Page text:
This project is a modified version of the awesome instructable by deba168. You can view the original here.
I teach an 8th grade tech course, so the training will talk about kits we have in our room... Your tools may vary. I have the lesson cut into very short steps, but that is what I have found works best with my students. The class is essentially self taught as the students work through the modules they have chosen. I have more than 30 areas from them to study, during the 18 weeks they are with me.
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Step 1: Obtain the Toys.
To complete this project you will need 2 arduino boards. I used a nano and a duemilanove for mine. You also need the following
- a pir motion sensor
- a buzzer
- resistor (I use 220 Ohm, but you may use whatever makes your day)
- 2 breadboards
- a wireless transmitting and receiving kit. I obtained mine from miniinthebox as shows in the the picture for less than 2 dollars.
- 2 arduino boards ( I have a duemilanove and a nano)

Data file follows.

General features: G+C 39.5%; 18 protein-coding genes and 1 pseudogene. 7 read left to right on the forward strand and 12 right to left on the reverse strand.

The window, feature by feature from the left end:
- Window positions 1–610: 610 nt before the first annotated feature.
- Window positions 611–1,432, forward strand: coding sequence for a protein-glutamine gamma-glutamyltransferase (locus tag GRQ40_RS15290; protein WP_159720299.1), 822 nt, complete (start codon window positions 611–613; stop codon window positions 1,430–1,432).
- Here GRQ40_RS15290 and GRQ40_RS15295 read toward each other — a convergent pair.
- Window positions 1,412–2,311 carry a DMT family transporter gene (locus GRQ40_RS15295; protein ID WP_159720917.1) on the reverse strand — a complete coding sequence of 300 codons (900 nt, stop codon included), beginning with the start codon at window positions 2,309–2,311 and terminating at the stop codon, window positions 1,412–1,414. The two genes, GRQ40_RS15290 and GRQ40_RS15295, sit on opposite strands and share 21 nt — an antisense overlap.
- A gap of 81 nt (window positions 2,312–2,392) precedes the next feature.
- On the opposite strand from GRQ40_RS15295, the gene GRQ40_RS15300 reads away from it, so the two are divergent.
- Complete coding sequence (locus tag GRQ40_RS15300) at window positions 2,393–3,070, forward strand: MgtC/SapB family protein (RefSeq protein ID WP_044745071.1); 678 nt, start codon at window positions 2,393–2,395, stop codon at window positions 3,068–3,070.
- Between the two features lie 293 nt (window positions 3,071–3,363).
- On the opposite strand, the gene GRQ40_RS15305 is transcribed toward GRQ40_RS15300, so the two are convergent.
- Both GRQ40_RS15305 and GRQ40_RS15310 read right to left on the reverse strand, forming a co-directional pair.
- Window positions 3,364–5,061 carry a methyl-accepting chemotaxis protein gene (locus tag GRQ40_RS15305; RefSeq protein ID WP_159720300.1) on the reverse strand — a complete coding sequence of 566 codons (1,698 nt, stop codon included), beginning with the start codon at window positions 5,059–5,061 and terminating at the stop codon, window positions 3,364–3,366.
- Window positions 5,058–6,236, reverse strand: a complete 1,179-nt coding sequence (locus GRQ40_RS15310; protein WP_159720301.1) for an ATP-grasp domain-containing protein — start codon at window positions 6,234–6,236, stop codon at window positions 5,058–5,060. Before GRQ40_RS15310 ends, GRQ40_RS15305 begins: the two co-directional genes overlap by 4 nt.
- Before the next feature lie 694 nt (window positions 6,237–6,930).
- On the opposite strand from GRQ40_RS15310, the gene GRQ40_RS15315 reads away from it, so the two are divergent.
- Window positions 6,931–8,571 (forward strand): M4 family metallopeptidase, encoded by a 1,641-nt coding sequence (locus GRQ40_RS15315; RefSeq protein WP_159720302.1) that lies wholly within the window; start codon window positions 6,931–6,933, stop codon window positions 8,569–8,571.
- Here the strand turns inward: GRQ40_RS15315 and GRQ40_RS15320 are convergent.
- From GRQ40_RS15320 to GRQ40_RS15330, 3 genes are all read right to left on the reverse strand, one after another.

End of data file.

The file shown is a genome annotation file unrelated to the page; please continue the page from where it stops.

Step 2: Attach the Main Components
Attach the main parts as shown in the video
Step 3: Power Wires
Add wires for GND and Power
Step 4: Motion Sensor
Attach and wire-up the motion sensor.
Step 5: Load the Code for the Nano - Transmitter
You will need to have the virtual wire library available for this project. You can download it here.
If you have not added a library to your Arduino IDE before, this link will take you to a tutorial. It opens in another window, so this will be waiting for you when you return.
My Video shows the transmit code being loaded, since I have already put it on the student PC's... You will have to copy and past it into the Arduino IDE on your own.
Step 6: Moving on to the Reciever
Use the steps in the movie to add hardware to your breadboard.
Step 7: Add the Wires
Wire it up as the movie shows.
Step 8: Add the Buzzer
Integrate the buzzer as shown here. I like to note the signal wire for my buzzer because it is nice to be able to instantly unplug it when you get tired of the alarm sound. =)
Step 9: Upload the Code
Once again you must have the virtual wire library installed. It was explained in step 6 above.
My movie also talks about loading the receive code, but you will need to copy and paste it into your IDE.
Step 10: Uh... Good Luck Asking. =)
You can see here that I use phone charging plugs to power our arduino's once they have been programmed. You could also use 9-volt batteries or any other slick system to juice up your creation.